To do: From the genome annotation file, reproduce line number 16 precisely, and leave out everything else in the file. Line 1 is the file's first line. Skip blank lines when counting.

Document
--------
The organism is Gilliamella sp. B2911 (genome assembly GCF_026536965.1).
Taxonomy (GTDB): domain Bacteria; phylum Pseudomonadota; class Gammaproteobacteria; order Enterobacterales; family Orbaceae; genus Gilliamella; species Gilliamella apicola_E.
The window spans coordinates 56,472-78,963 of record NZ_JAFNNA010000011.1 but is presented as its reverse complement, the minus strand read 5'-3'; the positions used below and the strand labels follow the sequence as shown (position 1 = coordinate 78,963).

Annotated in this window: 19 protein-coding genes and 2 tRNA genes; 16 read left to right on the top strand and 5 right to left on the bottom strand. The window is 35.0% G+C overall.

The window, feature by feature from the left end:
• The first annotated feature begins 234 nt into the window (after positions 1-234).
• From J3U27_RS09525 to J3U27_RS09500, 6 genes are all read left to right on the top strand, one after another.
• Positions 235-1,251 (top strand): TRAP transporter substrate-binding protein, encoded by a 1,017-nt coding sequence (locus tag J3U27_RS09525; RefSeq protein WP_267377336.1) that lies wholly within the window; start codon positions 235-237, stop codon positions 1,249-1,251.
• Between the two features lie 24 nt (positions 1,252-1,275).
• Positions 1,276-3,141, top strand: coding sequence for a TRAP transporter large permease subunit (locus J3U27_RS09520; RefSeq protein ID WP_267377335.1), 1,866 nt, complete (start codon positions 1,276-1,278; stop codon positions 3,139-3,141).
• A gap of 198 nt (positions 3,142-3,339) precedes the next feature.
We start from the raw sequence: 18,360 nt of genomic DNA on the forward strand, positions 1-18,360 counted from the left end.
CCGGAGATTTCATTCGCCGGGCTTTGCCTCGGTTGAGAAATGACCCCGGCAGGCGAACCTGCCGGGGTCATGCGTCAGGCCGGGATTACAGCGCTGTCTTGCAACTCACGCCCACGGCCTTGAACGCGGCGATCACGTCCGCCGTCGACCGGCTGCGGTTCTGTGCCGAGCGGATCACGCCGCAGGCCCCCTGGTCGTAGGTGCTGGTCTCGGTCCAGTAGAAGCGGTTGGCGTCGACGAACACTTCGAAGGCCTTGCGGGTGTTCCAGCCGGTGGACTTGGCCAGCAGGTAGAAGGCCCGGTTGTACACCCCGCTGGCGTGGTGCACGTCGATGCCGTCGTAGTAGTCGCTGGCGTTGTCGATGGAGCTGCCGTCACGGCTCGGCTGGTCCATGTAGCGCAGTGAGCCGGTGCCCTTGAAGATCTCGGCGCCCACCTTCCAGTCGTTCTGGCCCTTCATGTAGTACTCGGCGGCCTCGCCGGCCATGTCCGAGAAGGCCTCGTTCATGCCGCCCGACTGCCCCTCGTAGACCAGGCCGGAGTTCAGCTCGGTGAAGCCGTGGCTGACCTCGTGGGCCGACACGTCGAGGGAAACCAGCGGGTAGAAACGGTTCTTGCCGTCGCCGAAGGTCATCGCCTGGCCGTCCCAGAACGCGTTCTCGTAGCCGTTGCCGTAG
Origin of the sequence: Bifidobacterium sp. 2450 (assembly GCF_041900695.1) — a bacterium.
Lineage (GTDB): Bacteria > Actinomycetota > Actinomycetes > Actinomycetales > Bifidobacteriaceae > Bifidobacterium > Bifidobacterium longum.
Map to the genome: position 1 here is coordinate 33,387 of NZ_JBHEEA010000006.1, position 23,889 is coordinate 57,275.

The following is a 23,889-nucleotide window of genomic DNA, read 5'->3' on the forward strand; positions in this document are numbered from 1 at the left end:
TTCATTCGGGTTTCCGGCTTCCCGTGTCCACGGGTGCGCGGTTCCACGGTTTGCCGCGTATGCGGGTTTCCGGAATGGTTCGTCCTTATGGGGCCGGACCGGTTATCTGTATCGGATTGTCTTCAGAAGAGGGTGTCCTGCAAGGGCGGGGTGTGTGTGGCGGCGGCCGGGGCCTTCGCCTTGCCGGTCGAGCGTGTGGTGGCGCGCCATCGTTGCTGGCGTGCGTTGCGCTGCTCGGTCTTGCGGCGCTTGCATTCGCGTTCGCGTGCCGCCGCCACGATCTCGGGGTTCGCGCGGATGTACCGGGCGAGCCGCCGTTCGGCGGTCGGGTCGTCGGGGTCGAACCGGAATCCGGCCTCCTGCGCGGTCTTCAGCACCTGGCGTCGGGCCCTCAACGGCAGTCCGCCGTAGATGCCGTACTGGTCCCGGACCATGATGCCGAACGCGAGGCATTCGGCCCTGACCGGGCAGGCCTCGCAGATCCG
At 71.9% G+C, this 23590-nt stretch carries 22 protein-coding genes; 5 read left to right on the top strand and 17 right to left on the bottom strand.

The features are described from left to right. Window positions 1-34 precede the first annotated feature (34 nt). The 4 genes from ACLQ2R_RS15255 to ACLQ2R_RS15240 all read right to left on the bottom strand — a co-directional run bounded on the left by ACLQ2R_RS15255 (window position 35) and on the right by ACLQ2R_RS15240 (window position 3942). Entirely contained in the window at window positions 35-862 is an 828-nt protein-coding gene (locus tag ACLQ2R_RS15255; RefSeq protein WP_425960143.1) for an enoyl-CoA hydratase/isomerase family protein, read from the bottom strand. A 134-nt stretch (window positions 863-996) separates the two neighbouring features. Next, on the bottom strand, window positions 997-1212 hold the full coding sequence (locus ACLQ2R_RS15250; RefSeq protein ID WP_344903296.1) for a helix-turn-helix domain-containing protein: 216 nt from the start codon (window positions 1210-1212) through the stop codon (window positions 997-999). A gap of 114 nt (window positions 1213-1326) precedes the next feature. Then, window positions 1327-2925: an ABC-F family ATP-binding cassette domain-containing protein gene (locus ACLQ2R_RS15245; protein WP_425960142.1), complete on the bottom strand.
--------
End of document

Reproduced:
Map to the genome: position 1 here is coordinate 33,387 of NZ_JBHEEA010000006.1, position 23,889 is coordinate 57,275.